Three days before Selection Sunday brings us to what Conference Championship week is at its best: The Atlantic Coast Conference and Big East both reach the quarterfinal rounds, while the Big Ten has four games on tap as well with its second round.
The Big 12, Pac 12 and SEC also deliver quadruple headers. And we get a three-hour window where the Maryland men and women, as well as Georgetown and Virginia, are all in action. Calling out for a “long lunch,” maybe even an “afternoon of sales calls and prospecting.”
Unlike the ACC or Big East, the Big Ten Tournament is relatively new to the mix — it started in 1998. Only the Pac-12 (2002, although they held a tournament from 1987-90) and Ivy (2017) held out longer in determining the championship by regular season record.
The arrival of the tournament coincided with the rise of Michigan State under Coach Tom Izzo: The Spartans have a league-high six tournament titles, and have appeared in seven championship games (only Ohio State with nine has more title tilt appearances).
For years, Indiana Coach Bob Knight was against a conference tournament, and perhaps he was right in that his Hoosiers have only made one championship game (a loss to Iowa in 2001) after being the dominant program (11 regular season titles from 1973-93) for most of the latter part of the 20th century.
After reaching the semifinals in each of its first two years in the conference, the Terps have been one and done since 2016 — losing to a lower seed each time. Last year’s team was primed to rewrite history when COVID-19 benched the Big Ten and then the rest of college basketball.
This year’s Big Ten is the best conference in the country, with four teams currently residing in the AP top 10. And the rest of the pack is pretty good too, from No. 20 Purdue to suddenly hot Michigan State. That’s right: The ninth seed has won five of seven to zero in an NCAA bid.
Brace yourselves for a long morning and afternoon.
Today and tonight’s games:
Big Ten Second Round- No. 8 Maryland (15-12, 9-11 Big Ten) vs. Michigan State (15-11, 9-11), 11:30 a.m. (BTN). Hold on, 11:30 a.m.? At least that’s not as bad as the Big Sky Tournament which has their first game starting at 11, but in Boise (so it’s 9 a.m. local time). The Terps have lost two straight games to sub-500 in the conference teams to slide back toward the NCAA bubble, while the Spartans have beaten three top five teams in the last three weeks. But MSU dropped the Feb. 28 matchup in College Park 73-55 after sporting the Terrapins an 11-0 lead. Aaron Wiggins scored 22 points that day and Maryland shot 50% from three-point range. The Spartans rank last in the Big Ten in turnover margin and are second-to-last in scoring (Terps are dead last) while junior guard Aaron Henry is the only Spartan to average more than 10 points per game.
Big East Quarterfinals- No. 8 Georgetown (10-12, 7-9 Big East) vs No. 1 Villanova (16-5, 11-4), noon (FS1). The Hoyas looked good in their 68-49 thumping of Marquette in the first round, where they led 32-14 at the half hand held the Golden Eagles to under 30% shooting for most of the game. After winning a game for the first time since 2016, G’town now tries to post two victories for the first time since 2010. The Wildcats took both games in the regular season series, rallying to win at McDonough Arena in December. But this will be a vastly different team than the one that swept the Hoyas as guard Colin Gillespie (14 points and five assists per game) was lost to a torn ACL last week and backcourt mate Justin Moore (13 points with three assists) is doubtful with an ankle sprain. Can the Hoyas exploit the Wildcats from downtown? Georgetown is the second-best team in the conference shooting the three, while Nova ranks second-worst in defending it.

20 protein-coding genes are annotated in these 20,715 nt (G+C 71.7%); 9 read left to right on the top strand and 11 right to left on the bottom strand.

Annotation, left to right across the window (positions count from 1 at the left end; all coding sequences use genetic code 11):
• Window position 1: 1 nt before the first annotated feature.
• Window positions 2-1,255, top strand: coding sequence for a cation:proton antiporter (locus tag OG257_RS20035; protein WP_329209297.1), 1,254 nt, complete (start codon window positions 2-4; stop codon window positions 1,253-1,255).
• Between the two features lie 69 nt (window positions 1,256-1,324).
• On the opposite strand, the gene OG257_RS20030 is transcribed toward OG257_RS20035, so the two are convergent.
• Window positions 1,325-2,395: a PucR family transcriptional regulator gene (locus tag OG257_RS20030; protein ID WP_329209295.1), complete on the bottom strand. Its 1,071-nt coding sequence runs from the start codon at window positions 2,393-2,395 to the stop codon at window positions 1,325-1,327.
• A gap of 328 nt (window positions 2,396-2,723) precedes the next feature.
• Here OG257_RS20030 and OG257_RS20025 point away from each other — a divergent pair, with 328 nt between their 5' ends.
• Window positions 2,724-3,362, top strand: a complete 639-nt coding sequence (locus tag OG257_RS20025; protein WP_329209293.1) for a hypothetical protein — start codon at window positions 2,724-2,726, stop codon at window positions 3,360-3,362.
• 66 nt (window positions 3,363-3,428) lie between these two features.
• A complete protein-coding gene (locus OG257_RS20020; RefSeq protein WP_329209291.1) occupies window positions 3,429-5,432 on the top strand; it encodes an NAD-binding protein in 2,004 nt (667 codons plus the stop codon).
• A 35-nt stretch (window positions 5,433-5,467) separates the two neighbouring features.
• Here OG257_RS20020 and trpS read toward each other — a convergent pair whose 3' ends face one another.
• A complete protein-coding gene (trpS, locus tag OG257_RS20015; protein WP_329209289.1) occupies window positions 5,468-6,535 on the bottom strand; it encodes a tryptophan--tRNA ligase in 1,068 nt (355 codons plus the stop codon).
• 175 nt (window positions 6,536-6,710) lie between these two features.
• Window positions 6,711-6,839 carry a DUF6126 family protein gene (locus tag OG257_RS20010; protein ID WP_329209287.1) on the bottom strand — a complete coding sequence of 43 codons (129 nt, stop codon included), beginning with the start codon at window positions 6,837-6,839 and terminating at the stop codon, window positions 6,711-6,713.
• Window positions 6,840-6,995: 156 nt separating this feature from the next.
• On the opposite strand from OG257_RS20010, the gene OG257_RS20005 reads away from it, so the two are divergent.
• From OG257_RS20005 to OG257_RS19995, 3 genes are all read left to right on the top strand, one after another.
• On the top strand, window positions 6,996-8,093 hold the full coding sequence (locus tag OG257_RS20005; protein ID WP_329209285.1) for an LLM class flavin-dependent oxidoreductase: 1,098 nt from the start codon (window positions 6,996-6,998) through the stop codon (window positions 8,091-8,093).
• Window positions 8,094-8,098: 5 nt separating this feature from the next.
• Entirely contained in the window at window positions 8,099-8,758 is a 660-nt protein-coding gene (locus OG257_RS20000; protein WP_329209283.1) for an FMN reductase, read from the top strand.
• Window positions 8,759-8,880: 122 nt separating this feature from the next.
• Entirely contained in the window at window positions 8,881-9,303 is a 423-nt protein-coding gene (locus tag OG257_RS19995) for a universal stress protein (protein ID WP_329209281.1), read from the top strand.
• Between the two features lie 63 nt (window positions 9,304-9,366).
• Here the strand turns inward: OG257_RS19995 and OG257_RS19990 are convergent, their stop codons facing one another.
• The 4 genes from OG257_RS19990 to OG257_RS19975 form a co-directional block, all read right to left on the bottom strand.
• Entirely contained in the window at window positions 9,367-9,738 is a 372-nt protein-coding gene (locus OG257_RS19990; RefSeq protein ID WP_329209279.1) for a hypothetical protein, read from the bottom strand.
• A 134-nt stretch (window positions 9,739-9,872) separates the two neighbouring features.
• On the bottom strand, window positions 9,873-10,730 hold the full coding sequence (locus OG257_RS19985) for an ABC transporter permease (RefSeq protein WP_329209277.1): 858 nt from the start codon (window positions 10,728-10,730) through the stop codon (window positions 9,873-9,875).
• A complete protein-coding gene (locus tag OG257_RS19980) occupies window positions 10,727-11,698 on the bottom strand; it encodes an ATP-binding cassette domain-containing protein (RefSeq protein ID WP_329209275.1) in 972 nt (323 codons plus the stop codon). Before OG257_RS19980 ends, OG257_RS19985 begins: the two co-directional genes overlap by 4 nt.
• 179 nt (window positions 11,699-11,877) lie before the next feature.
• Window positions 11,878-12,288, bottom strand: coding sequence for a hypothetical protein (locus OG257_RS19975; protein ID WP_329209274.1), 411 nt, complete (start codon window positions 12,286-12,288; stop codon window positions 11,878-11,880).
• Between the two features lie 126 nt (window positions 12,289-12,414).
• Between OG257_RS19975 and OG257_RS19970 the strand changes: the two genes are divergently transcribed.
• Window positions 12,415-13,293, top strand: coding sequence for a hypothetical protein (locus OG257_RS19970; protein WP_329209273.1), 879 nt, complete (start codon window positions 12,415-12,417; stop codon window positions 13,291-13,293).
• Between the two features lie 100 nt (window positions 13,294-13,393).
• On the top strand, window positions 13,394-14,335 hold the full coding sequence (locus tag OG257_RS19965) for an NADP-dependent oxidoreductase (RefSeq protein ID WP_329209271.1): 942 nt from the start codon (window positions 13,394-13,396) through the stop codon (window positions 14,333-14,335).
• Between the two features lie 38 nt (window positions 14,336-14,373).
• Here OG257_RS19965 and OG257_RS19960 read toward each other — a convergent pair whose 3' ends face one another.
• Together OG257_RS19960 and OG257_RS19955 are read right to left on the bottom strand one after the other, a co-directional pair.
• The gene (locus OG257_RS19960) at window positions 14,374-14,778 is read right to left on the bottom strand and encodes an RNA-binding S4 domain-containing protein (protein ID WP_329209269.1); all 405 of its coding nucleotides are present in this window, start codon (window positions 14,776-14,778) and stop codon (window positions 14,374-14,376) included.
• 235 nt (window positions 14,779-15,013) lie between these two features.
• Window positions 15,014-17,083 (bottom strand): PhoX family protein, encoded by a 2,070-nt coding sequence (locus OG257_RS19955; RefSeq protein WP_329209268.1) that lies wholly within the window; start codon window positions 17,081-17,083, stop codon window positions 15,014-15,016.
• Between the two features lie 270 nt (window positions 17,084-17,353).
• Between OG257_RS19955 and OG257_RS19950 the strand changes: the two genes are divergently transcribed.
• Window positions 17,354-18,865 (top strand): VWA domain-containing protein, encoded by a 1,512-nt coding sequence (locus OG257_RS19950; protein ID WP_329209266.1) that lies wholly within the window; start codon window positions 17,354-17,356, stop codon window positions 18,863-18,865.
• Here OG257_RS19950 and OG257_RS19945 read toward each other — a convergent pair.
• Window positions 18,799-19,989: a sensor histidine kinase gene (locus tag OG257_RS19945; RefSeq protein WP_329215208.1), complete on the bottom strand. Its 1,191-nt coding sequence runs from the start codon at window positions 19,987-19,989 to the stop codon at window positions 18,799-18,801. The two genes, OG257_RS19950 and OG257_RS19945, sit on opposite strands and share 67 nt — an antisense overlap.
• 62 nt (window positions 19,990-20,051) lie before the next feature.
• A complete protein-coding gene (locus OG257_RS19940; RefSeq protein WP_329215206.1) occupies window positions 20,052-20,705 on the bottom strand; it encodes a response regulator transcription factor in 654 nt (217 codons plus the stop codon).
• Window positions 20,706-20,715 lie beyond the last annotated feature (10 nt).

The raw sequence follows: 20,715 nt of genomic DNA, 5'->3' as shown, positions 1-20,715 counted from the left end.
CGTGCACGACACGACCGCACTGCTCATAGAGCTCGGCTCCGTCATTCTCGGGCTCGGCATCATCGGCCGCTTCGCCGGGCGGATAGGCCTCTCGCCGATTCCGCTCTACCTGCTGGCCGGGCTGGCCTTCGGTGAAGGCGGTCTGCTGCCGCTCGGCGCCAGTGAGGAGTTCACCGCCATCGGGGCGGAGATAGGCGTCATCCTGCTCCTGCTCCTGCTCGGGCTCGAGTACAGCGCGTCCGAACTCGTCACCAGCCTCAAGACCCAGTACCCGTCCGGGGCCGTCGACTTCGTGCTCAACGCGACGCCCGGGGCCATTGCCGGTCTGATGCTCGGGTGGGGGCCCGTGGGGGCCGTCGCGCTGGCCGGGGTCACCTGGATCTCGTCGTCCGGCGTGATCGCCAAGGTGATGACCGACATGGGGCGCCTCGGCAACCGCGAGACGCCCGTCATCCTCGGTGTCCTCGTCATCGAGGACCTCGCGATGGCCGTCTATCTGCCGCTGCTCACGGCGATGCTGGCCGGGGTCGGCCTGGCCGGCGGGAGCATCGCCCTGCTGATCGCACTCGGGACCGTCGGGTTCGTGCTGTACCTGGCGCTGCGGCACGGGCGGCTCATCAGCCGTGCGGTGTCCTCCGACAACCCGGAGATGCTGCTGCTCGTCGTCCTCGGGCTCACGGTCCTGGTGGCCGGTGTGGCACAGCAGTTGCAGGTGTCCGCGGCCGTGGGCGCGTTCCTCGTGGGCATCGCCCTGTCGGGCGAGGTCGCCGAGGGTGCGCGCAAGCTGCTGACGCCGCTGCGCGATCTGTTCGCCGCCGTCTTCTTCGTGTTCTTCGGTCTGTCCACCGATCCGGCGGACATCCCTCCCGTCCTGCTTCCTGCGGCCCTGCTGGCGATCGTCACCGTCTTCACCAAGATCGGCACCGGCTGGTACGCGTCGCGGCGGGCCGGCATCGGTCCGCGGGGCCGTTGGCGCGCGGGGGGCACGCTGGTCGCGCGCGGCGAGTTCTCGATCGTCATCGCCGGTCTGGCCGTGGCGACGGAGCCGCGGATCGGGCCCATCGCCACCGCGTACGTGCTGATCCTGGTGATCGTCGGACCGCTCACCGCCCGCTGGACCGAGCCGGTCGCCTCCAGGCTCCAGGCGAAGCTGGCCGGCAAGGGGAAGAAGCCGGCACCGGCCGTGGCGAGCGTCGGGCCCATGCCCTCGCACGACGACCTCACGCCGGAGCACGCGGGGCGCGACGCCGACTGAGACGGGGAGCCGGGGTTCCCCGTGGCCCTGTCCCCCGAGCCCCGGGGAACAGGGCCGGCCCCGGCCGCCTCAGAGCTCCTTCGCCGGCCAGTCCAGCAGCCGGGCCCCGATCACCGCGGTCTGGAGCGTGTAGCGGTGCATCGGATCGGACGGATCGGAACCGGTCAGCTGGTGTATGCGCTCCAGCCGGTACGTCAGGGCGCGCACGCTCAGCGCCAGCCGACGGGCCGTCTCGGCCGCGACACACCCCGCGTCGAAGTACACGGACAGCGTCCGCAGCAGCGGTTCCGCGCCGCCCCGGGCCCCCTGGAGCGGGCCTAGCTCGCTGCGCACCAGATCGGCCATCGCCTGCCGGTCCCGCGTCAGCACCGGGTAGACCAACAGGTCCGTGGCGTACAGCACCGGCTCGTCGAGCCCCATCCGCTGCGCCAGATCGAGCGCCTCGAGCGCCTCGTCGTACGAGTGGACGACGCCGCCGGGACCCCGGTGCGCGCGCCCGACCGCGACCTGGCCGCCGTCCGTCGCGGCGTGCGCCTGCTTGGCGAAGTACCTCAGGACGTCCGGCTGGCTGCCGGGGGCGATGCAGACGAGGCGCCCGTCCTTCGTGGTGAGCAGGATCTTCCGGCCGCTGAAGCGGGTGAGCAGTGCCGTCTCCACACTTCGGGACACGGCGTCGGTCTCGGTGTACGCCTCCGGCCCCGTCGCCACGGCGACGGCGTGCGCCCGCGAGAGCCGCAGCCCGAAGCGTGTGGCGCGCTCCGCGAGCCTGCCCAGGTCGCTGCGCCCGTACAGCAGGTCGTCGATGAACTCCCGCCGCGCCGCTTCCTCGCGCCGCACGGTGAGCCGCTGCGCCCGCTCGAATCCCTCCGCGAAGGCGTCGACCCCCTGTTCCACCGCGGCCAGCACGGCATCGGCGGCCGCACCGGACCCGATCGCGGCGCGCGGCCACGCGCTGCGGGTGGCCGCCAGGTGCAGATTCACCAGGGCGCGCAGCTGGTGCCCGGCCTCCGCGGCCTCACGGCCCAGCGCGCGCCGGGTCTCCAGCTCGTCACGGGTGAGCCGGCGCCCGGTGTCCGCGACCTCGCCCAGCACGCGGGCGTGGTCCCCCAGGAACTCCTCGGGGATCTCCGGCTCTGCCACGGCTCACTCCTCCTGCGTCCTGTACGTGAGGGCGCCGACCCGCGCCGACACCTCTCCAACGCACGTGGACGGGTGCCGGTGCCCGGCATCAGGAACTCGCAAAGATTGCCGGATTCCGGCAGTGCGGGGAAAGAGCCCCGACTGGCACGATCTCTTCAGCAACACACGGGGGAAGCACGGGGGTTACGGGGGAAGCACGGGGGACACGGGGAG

ACC Quarterfinals-No. 1 Virginia (17-6, 13-4 ACC) vs No. 8 Syracuse (16-8, 9-7), noon (ACCN). Unlike the Big Ten (Purdue in 2018, Indiana in 2016) and Big East (Villanova in 2014) the ACC’s top seed is relatively bulletproof. Only twice has the regular season champ fallen in the quarterfinal round (NC State in 1989, Duke in 1997). The Cavaliers won the regular season meeting 81-58 thanks in part to blistering three-point shooting (14-31 from outside the arc). Sam Hauser and Jay Huff each tallied 21 points that afternoon and the most efficient offense in the conference (first in shooting, three-point shooting and assist-to-turnover radio) looked the part against SU’s vaunted 2-3 zone (it’s not only called the 2-3 because of positioning, but because the announcers will discuss the 2-3 zone, 2-3 times each game broadcast). While the Cavaliers have dropped three of five, the Orange have taken six of eight to move into NCAA Tournament consideration, including Wednesday’s 89-68 rout of NC State where they led most of the way.
No. 3 Virginia Tech (15-5, 9-4 ACC) vs No. 6 North Carolina (17-9, 10-6), 9 p.m. (ACC Network). This is the highest seed the Hokies have had in this tournament since 2007. The regular season matchup between the two schools was one of the many claimed by the coronavirus pandemic this winter. UNC routed Notre Dame 101-59 Wednesday to advance, but they’ve looked consistently uneven all winter: Their win over then-conference leader Florida State came just a few days after losing to Marquette at home. The Tar Heels lead the conference in rebounding margin but are third to last in turnover margin and second to last in three-point shooting. Tech has played just a pair of games since Feb. 6 and needs to get back to the form that saw them defeat eventual regular season champ Virginia by double digits.